If they did, were ad free, and had a back catalog of things to watch, I'd pay that. Sadly, they don't offer that and the ads are a deal breaker. They instead get no viewership from me, paid or otherwise.
The HBO ads shown in their Now streams can be skipped, at least. I wonder if the same is true for Netflix ads.
I don't know. I don't need to decrypt anything. The television I watch is unencrypted. I don't pay anything per month for renting hardware or subscribing to channels which are already beamed through my home.
I used to pay for cable channels which, to make room for more internet bandwidth, were further and further compressed every month until compression artefacts were so common as to be distracting. It wasn't long before the service they were providing, which was getting worse over time, was not worth the cost they were asking, which was getting worse over time. That was ten years ago now.
If I were recording it, we would be talking about something different than live TV. I was replying to a comment about how a HTPC was necessary to watch live TV.
Why does one need a PC sitting next to the TV to watch TV? My TV has a tuner.
So, capitalism is not mandatory, then. It is the best system we have found, thus far. As you agree, there are certain issues with capitalism. Do you feel we should not look for alternatives or improvements, then?
In this particular case, it appears that the owners of the capital enterprise attempted to shift the risk onto the employees by not paying them their due when the business was doing poorly.
You say it is necessary but then give three examples of alternatives you consider worse. Which is it, the only option, or, in your opinion, the best option?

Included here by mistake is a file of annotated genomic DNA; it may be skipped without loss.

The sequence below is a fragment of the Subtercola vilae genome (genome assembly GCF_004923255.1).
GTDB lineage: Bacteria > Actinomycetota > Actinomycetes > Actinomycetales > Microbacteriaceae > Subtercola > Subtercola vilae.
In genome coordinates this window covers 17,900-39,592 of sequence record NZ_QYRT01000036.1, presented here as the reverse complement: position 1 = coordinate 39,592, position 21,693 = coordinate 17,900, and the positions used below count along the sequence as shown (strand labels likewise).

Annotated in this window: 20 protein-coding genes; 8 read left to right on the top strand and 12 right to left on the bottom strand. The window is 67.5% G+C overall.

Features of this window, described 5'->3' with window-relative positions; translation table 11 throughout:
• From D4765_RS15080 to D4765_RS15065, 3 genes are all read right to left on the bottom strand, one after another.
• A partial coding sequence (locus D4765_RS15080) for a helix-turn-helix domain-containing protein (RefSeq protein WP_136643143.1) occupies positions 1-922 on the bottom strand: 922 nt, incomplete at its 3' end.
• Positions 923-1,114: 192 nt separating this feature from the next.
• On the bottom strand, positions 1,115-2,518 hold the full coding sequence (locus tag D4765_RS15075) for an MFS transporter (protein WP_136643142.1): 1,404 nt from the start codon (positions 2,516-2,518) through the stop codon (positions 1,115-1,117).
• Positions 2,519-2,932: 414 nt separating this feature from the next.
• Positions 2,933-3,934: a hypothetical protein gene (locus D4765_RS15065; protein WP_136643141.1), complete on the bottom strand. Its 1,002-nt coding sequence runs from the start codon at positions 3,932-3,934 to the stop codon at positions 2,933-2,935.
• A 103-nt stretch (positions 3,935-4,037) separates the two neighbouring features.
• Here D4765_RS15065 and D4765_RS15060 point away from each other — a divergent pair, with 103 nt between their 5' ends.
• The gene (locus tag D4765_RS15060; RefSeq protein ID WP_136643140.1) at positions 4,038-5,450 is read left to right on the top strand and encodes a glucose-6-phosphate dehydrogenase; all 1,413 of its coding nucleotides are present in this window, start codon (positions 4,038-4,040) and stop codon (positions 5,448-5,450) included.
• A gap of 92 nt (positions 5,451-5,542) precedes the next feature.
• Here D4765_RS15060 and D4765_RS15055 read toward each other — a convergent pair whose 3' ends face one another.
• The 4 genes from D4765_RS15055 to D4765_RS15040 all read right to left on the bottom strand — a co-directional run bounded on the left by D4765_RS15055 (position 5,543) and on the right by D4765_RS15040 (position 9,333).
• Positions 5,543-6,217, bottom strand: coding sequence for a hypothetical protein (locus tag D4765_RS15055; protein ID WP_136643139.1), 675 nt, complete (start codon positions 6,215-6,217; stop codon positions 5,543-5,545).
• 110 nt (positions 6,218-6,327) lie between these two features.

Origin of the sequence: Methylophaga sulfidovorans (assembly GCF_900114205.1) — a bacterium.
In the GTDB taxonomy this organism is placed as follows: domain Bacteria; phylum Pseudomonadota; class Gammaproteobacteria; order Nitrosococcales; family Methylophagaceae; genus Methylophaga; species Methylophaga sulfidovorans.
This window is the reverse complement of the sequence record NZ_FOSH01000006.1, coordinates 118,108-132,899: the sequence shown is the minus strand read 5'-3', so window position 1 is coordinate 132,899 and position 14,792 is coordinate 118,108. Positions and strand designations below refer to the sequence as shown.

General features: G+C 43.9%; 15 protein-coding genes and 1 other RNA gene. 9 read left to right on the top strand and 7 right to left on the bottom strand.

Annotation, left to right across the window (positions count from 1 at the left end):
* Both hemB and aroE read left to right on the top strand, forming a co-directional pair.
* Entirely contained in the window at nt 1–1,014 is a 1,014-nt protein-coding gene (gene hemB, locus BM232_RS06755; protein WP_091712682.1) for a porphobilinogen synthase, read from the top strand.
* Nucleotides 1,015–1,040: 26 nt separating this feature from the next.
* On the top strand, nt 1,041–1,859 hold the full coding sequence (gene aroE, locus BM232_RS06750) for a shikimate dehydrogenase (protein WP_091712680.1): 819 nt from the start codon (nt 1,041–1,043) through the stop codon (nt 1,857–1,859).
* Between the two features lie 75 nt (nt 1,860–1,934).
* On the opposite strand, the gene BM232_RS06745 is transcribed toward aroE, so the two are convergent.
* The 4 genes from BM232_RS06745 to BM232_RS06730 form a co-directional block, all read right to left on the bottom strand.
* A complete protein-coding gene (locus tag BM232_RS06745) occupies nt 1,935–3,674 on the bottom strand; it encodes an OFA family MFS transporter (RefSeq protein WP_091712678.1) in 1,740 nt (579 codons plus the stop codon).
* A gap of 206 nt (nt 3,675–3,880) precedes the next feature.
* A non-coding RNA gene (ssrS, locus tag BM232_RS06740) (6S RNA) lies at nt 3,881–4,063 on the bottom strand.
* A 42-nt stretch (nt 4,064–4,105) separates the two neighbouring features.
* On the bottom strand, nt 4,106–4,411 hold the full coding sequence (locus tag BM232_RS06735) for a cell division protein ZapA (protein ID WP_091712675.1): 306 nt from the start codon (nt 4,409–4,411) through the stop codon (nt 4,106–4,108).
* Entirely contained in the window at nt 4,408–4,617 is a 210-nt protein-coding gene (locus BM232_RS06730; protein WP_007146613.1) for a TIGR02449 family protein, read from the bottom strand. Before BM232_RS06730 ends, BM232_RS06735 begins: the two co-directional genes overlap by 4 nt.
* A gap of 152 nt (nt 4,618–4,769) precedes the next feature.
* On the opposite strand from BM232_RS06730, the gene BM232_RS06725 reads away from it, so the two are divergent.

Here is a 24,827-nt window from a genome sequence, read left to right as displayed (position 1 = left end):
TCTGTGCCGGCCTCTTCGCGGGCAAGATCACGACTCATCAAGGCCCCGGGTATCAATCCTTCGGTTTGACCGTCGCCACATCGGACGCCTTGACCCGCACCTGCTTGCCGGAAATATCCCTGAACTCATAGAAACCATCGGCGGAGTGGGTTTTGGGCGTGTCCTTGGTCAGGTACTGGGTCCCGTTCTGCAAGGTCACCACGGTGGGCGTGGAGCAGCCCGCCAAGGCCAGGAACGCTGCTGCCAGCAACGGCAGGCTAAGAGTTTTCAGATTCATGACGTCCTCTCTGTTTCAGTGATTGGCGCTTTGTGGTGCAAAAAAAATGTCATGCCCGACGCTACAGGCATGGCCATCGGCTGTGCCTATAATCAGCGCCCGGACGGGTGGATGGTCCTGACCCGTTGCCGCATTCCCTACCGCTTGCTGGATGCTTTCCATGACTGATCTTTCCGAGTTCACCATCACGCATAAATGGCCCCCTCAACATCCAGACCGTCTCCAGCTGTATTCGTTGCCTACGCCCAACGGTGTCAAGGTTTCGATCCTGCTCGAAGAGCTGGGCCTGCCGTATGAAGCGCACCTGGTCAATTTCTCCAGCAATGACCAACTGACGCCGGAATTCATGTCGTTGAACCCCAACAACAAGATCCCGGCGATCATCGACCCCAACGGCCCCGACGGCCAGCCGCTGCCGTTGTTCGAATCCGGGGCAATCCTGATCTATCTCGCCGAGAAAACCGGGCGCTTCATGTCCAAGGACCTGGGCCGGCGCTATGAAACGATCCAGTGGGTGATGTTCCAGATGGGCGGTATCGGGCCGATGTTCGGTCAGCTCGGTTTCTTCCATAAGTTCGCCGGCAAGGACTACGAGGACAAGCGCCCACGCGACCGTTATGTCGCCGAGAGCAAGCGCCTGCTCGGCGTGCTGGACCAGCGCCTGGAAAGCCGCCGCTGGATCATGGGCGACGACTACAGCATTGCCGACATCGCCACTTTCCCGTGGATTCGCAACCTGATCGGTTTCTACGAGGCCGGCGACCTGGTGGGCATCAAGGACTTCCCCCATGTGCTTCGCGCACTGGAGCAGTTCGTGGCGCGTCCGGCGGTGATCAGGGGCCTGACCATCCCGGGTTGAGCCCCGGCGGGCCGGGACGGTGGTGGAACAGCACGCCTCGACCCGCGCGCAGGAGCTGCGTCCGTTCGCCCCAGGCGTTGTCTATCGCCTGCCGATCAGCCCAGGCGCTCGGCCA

In many jurisdictions, Uber drivers are not required by law to accept your destination if it does not please them. A taxi faces consequences if they do that. The playing field is not even and Uber does not follow the same rules.
But when you call for a cab, they collect your number and location, and since they do this for everyone, pretty soon they have about as much information. And when you pay that single time with a credit card, bam - it all gets connected to a name. Without any privacy policies attached, not even a toothless one.
A taxi company knowing my phone number and location of pickup and location of drop-off is not "about as much information" as having my spacial coordinates and contact list at all times. Not even the same order of magnitude.
Your lament over taxi companies not having privacy policies is kind of odd. First, such policies protect the company, not you. Second, taxi companies have to follow rules, many of which cover privacy, which Uber flaunts.
It's interesting that the most walled of all the gardens actually gives the user the most control over their device.
Some operating systems have more granular permission options. It is certainly possible to be sensible with how much data one gives to a particular application.
Cost per issue is an objective measure. Cost per unit value ("actual news and analysis") is a subjective measure. While I personally agree with you, I feel objective data makes a better answer to the question of publication funding.
The Economist sells 1.5 million issues per week. Their subscriptions number over 1 million. Their subscriptions are growing almost 50% per year. They also charge more than most weekly magazines.